Teaching with NETs

I thought more about David Warlick’s blog in which he proposed a modified, digital, capstone project that would demonstrate what students had learned though application. It sounds initially like a useful model in that it could synchronize Understanding by Design planning, NETs, and the mission statement of each, unique school. This could also be a goal around which a school could design an technology integration model, with different groups taking part. Each department and grade level could be assigned tasks that would prepare students for the capstone project.

It would answer the important question of who will teach the NETs standards. We all would. We already meet many standards when we plan and teach units. For example:

–Safe, legal and responsible use of information includes using bibliographies, footnotes, and citations and understanding how these principles apply to digital information and images.

–Using models and identifying trends are standards already used in the sciences.

–Standard 3:  Research and information fluency list the fundamental skills taught from Junior School through High School that are evident in authentic report writing.

The next step is to continue these fundamental skills into the digital learning environment. Trista Meisner’s blog post on how they approached this at ISB was a valuable overview.

The value of the NETS standards is that they are a good starting point for digital scope and sequence planning, which would be required to prepare students for David Warlick’s digital capstone project. King George County (Virginia, USA) offers a good example. For this to be successful, it must be a school-wide conversation. Guided by UbD, teachers should agree on the principles and general form of the digital capstone project and participate by preparing students at each grade level with the necessary skills and experiences. This also would help the school remain true to its mission statement as the learning moves further into the 1:1 model and, probably, becomes increasingly project-based.

At ISSH, we use what could be thought of as a version of the just in time approach which has been modified to technology teaching. The philosophy has been that each teacher incorporates the hardware or software needed as they become available and meet instructional needs. It allows for flexibility and, as long as each department is checking back at intervals with the TIS or Curriculum Coordinator to demonstrate that NETs guidelines are being met, then it works as a grassroots-driven model. This can work well in an international school environment because new teachers will introduce or emphasize different applications depending on their training and teaching experiences. How well teachers are meeting NETs can be tracked with curriculum mapping tools and regular department and curricular.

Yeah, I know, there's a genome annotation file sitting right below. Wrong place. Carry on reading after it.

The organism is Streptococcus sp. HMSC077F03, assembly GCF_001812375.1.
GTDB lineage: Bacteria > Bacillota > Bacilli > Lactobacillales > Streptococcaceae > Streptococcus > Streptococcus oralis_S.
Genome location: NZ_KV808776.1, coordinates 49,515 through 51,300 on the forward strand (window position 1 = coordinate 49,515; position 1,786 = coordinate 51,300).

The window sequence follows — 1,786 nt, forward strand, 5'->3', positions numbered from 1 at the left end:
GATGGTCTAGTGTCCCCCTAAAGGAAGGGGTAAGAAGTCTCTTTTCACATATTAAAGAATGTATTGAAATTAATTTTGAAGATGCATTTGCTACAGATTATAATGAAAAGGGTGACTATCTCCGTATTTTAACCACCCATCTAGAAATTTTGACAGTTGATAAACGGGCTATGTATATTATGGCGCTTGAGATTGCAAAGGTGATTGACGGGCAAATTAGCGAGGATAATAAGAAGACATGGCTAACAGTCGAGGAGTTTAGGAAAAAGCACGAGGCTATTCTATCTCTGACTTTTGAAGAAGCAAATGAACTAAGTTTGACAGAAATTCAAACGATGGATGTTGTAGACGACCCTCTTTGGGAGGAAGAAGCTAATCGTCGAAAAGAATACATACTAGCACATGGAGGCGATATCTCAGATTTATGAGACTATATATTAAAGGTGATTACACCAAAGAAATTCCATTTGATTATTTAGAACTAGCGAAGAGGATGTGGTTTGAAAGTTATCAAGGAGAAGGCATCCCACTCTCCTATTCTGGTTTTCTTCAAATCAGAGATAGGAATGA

This week my Theory of Knowledge students are working on a virtual museum in which they will tell the story of human history by selecting and grouping objects within a virtual museum plan as part of the History and Areas of Knowledge unit. This was based on the a review that I read in the American Historical Review. Students knew how to use either PowerPoint or Google Presentations, so I suggested that as the software. One of my suggestions was to create a hyperlink to a exhibit explanation card. The students who did not know how to do this could learn quickly. When my students created Digital Family History stories in Grade 10, I suggested using Garage Band or iMovie as the tool. Everything they needed to learn to achieve their own goals or incorporate my suggestions they could learn quickly.